m = gp.Model(f"project_assignment_{max_projects}")
assign = m.addVars(permutations, vtype=GRB.BINARY, name="assign")
use_project = m.addVars(projects, vtype=GRB.BINARY, name="use_project")
# each student has one and only one project group
m.addConstrs(
(assign.sum(student, "*") == 1 for student in students),
name="EachStudentAssignedToOneProject"
)
# projects can't exceed the maximum number of students
m.addConstrs(
(assign.sum("*", project) <= MAX_STUDENTS_PER_PROJECT for project in projects),
name="LimitGroupSize"
)
# projects must be considered 'in use' if any students are assigned
m.addConstrs(
(use_project[project] >= assign[(student, project)] for student in students for project in projects),
name="ProjectMustBeInUseIfAnyStudentsAssigned"
)
# don't exceed max number of projects
m.addConstr(use_project.sum() <= max_projects, name="MaxProjects")
# if any students are assigned to a project, the project must have at least 2 students
m.addConstrs(
(assign.sum("*", project) >= use_project[project] * MIN_STUDENTS_PER_PROJECT for project in projects),
name="ProjectsInUseMustHaveAtLeastTwoStudents"
)
# put students together who both indicated the other
for student1, student2 in together:
m.addConstrs(
(assign[(student1, project)] == assign[(student2, project)] for project in projects),
name=f"PairStudents[{(student1, student1)}]"
)
# keep students apart who contraindicated another
for student1, student2 in apart:
m.addConstrs(
(
(assign[(student1, project)] + assign[(student2, project)]
) <= 1 for project in projects),
name=f"ApartStudents[{(student1, student1)}]"
)
# set the objective function to be minimized
m.setObjective(
(ratings.prod(assign) - 1) ** 2,
sense=GRB.MINIMIZE,
)
m.optimize()
return m, assign
```

### A first pass¶

Let's solve this for a maximum of 4 projects:

```
m, assign = solve(max_projects=4)
```

This solved almost immediately, and in fairness this problem is small enough that a person could get pretty close to optimal just going by hand. But you can probably imagine how hard this would be for a person to do once the class size got to be in the dozens of students. Meanwhile, the solver will still be very fast for almost any reasonably sized classroom.

The solve function gives us back a model object and an assignment dictionary, but we'll set up a function to turn this into some helpful dataframes:

```
def get_results(assign):
""" Take the dict of results and turn it into useful DataFrames """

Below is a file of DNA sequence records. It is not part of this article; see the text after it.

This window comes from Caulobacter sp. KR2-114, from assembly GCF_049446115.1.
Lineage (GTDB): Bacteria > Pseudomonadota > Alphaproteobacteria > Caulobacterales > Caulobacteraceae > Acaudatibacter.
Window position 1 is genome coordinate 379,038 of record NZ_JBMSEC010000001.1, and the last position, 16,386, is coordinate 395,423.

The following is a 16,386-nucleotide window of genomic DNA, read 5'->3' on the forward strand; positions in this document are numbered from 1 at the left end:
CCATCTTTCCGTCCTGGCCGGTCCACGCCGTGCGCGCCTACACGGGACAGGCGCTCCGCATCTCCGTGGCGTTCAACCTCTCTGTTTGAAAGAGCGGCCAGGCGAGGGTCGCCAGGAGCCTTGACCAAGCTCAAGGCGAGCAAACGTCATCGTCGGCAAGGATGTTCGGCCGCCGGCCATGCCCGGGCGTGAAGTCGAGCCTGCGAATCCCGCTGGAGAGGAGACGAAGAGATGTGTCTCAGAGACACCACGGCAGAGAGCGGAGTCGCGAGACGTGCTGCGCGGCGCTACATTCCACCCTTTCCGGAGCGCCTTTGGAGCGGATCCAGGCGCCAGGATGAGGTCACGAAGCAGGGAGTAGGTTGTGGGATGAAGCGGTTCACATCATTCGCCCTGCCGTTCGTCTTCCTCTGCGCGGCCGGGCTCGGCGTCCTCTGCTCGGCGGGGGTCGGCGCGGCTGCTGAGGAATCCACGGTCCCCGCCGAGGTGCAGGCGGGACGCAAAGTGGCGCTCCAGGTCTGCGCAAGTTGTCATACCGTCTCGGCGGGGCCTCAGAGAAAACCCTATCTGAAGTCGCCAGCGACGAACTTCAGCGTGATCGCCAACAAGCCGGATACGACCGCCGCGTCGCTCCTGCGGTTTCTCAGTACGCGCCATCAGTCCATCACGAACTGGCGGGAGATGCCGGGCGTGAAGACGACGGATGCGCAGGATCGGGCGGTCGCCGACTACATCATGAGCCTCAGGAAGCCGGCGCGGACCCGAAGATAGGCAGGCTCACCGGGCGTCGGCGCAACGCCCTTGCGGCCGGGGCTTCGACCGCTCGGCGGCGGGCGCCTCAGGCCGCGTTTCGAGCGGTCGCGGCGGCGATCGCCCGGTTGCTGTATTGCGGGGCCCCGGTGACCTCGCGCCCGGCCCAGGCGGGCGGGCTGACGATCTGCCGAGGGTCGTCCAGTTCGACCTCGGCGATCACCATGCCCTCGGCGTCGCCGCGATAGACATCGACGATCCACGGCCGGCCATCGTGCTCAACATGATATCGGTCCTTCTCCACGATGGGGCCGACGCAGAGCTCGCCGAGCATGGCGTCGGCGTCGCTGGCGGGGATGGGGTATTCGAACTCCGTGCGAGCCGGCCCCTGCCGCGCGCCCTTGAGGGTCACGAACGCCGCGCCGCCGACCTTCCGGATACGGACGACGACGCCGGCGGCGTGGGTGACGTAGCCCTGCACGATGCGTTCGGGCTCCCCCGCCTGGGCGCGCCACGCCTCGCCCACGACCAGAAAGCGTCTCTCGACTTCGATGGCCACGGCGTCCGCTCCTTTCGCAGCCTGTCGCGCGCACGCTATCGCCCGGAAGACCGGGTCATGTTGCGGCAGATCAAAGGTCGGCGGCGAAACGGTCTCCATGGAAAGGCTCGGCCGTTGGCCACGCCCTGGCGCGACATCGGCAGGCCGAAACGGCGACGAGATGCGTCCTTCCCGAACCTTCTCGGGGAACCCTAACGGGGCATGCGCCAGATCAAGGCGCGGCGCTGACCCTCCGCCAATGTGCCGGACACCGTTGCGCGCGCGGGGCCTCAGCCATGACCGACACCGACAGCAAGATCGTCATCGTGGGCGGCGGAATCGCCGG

# create df with impossible placeholder
assign_df = pd.DataFrame(-1, index=students, columns=projects)
# fill in the decision variable results
for (i, j), x_ij in assign.items():
assign_df.loc[i, j] = int(x_ij.X)
# sanity check that none were missed
assert ((assign_df == 0) | (assign_df == 1)).all().all()
# count how many students got their nth choice
choices = (assign_df * rank_df).values.ravel()
choices = choices[choices > 0]
n_ranks = pd.Series(choices).value_counts().rename(index=lambda x: f"choice {x}")
# count up how big the group sizes are
group_sizes = assign_df.sum(axis="rows").sort_values(ascending=False).rename("n").sort_values(ascending=False)
return assign_df, n_ranks, group_sizes
assign_df, n_ranks, group_sizes = get_results(assign)
assign_df
```

```
n_ranks
```

So most students got their first choice, a few got their second, and then a couple students were lower than that.

```
group_sizes
```

Meanwhile, as specified this time around we only used allowed four of the projects to be used, so with 16 students each project ended up with the maximum number of students.

Could we get better assignments if we allow another project instead of dense packing students into the maximum group size of 4 for each of 4 projects?

### Solving again with a bit more slack¶

```
m, assign = solve(max_projects=5)
assign_df, n_ranks, group_sizes = get_results(assign)
```

```
n_ranks
```

```
group_sizes
```

This way we have demonstrated that going from 4 to 5 projects spreads the students out without causing much improvement in satisfaction. At this point, a human instructor could decide whether it is worthwhile or not to take on supervising another project.

### Conclusion¶

This is the type of problem that fits neatly into an optimization approach. It is extremely difficult to do by hand once the problem size grows past a handful of decision variables — try looking at the rank dataframe above and thinking about how you would do this manually if necessary. Meanwhile it is trivial to represent and solve as an ILP.

The approach can easily be extended to a situation where only one student can work on a given "thing" they have ranked and there are at least as many of the assignable things as students. For example, instead of groups they might have ranked physical resources or project topics they want to work on.

In the real world, assignment problems like this often need a "fudge factor." After all, you can optimize a problem like nurse scheduling or project assignment to 4 decimal places in the objective function, but people do messy things like calling in sick or dropping classes, and in practice our objective function isn't *really* one-to-one with actual happiness. Tiny changes rarely matter.

A better strategy than coming up with one perfect solution is to jump past all the hard work of figuring this out on paper but then put a human in the loop by showing a nunber of feasible and nearly-optimal solutions and let a person decide based on the totality of the circumstances.